It then calculates that expression, which is a simple mathematical addition that returns (7).
It stores (7) in the variable (a).
Let us create another instruction:
b = a / 2;
When calculating the expression (a / 2). The program already knows that the variable "a" is equal to 7 and thus returns (3.5), which is equal to (7 / 2).
The value (3.5) is stored in the variable (b).
Punctuators: They are used to separate line of codes, variables etc. They are also called separators.
As we said previously, each statement must end with a semi-colon and therefore the semi-colon is a punctuator.
Other punctuators: ; , = ()
QuantShare Language Basics
As we said previously, identifiers are composed of variables and functions.
QuantShare has some built-in variables that identify specific price fields and which are: close, open, high, low, volume and openint.
Example using the assignment operator:
a = close;
// the variable "a" contains now the same data as the "close" built-in variable.
A QuantShare variable in fact does not store a single value (such as 18), it stores an array or a list of numeric/text values. This list contains the values that correspond to each trading bar.
Let us take the "close" variable as an example:
Here is how to the "close" variable looks like (Just an example):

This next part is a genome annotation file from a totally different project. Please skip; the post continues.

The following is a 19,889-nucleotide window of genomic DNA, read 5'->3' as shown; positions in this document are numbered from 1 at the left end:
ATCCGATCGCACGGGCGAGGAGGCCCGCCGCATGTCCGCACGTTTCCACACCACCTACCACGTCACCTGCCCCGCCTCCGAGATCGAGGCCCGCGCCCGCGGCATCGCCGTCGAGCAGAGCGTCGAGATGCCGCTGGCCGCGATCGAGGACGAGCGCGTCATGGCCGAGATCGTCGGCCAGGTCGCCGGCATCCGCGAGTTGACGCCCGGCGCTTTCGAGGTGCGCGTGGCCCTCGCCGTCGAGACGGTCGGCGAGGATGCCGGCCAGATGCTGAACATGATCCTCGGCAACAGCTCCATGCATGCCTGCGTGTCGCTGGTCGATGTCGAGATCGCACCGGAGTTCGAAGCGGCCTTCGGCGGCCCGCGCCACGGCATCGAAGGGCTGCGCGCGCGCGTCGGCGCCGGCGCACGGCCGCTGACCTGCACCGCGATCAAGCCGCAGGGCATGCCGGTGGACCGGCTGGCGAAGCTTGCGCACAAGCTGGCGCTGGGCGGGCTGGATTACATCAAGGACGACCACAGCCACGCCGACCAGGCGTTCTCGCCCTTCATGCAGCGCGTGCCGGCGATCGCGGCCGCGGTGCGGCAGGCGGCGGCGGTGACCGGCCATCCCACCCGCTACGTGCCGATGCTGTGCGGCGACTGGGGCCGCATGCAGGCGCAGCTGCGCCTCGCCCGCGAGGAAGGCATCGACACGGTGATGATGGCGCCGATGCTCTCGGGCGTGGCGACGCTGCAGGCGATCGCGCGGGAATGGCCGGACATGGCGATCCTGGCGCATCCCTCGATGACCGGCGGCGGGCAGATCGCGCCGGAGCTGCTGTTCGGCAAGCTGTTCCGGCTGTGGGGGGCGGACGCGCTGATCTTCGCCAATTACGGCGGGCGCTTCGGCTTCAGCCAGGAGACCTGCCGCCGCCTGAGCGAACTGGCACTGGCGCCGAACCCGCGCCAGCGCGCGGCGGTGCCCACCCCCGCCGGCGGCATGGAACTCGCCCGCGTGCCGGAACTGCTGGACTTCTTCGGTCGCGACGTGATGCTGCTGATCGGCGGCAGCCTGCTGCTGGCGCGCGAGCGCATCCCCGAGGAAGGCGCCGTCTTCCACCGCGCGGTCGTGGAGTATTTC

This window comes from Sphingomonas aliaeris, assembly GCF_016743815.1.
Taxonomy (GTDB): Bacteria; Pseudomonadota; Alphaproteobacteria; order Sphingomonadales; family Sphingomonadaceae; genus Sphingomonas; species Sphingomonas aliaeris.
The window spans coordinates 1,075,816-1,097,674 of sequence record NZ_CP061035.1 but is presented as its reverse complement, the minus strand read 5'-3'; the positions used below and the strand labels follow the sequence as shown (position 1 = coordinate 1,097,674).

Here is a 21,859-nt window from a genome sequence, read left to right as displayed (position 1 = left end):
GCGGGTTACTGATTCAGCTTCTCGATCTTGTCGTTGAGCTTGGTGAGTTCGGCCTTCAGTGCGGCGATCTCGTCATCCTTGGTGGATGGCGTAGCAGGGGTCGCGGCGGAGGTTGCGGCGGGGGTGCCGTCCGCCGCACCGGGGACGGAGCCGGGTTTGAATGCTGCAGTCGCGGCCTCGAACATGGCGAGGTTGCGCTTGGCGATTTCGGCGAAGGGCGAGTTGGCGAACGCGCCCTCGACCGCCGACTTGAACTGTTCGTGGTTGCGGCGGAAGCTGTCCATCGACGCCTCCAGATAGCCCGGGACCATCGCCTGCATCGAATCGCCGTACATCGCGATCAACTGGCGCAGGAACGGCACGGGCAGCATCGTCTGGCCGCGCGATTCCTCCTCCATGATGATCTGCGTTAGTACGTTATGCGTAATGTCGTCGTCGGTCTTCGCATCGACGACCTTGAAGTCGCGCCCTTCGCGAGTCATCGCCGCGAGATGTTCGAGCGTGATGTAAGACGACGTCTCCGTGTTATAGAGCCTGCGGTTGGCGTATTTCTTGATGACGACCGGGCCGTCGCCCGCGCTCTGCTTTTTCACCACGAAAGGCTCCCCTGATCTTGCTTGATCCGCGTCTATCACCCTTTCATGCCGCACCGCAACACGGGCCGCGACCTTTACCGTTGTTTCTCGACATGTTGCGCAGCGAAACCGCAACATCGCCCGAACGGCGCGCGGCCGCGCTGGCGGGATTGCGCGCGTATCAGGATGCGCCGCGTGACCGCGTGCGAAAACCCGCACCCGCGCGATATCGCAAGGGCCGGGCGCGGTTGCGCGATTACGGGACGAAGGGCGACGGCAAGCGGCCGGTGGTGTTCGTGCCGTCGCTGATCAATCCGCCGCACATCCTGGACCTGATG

Each index corresponds to a trading bar. If we are working with daily data, then each index correspond to a date.
For instance, the second index (1) corresponds to the date (1/11/2012) and the close price at that date is "10.6".
Using one-minute data, each index/bar correspond to a date/time.
Operations, whether they are mathematical or relational are performed on each index.
If you add the value of two variables:
a = open + close;
Then for each index, the value of "open" and "close" will be added and a new array is associated to the "a" variable.
a = open > close;
"1" for true and "0" for false.
A function is something you call in a program to perform a specific task.
For example, the "SMA" function calculates a simple moving average.
Each function has zero, one or more parameters. Parameters are variables or statements specified after the function name, inside the parentheses. They are passed to the function so that this function can use them to perform its calculation. Parameters are separated by colons ",".
For example, you can pass a period to the "SMA" function to specify the number of bars to use to calculate the moving average.
A 5-Bar simple moving average can be called as follows:
a = sma(5);
Here, we use the assignment operator to save the result of the "sma" function in the "a" variable.
The "a" variable now contains the moving average data.
Nan: Not a number
Because in the above example, the SMA function requires 5 elements to perform its calculation, it cannot calculate the moving average of the first four elements and this is why it sets the "NaN" value.
Here are some of the most popular functions in QuantShare:
References a previous or subsequent element in a ARRAY. A negative period references X periods in the future; a positive period references X periods ago
a = ref(close, 5);